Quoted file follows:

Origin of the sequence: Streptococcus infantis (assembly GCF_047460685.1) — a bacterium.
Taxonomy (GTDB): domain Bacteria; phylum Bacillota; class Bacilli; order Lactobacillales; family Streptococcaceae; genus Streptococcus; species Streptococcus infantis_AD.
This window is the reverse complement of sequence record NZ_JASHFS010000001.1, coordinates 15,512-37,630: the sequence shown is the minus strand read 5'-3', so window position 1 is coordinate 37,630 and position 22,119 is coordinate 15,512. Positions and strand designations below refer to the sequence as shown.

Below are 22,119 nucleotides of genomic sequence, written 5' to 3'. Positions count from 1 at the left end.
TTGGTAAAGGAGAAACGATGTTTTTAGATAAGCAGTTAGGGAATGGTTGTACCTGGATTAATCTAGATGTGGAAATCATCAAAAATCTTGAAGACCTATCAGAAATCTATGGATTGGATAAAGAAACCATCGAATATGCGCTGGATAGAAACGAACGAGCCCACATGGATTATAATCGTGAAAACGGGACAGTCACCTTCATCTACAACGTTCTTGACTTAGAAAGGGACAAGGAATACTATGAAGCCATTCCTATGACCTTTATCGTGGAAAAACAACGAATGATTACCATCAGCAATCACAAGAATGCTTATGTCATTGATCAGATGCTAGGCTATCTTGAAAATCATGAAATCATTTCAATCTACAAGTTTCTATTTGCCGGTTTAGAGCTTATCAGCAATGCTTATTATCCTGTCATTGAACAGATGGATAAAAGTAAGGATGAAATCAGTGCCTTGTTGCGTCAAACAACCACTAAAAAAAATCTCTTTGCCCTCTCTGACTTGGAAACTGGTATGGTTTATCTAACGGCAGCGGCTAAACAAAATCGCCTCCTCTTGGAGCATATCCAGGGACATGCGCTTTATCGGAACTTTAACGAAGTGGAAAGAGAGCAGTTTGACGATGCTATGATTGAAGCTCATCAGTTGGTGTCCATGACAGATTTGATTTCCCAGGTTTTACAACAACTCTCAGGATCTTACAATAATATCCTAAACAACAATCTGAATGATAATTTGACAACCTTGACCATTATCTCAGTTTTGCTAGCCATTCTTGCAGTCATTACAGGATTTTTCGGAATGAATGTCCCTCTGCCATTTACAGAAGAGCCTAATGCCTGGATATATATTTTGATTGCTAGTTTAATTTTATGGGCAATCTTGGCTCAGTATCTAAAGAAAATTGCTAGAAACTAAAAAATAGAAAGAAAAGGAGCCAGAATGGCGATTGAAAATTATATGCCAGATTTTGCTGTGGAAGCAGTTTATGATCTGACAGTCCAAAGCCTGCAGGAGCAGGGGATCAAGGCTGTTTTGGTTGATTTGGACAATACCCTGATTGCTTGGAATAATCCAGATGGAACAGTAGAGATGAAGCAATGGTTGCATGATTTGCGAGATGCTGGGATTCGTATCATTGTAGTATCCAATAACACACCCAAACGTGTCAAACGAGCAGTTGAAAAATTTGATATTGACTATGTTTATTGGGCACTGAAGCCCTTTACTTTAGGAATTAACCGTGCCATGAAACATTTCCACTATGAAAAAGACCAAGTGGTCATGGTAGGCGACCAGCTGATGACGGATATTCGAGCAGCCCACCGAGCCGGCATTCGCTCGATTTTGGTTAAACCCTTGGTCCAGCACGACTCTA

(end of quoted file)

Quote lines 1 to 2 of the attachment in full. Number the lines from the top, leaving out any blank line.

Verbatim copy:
Origin of the sequence: Streptococcus infantis (assembly GCF_047460685.1) — a bacterium.
Taxonomy (GTDB): domain Bacteria; phylum Bacillota; class Bacilli; order Lactobacillales; family Streptococcaceae; genus Streptococcus; species Streptococcus infantis_AD.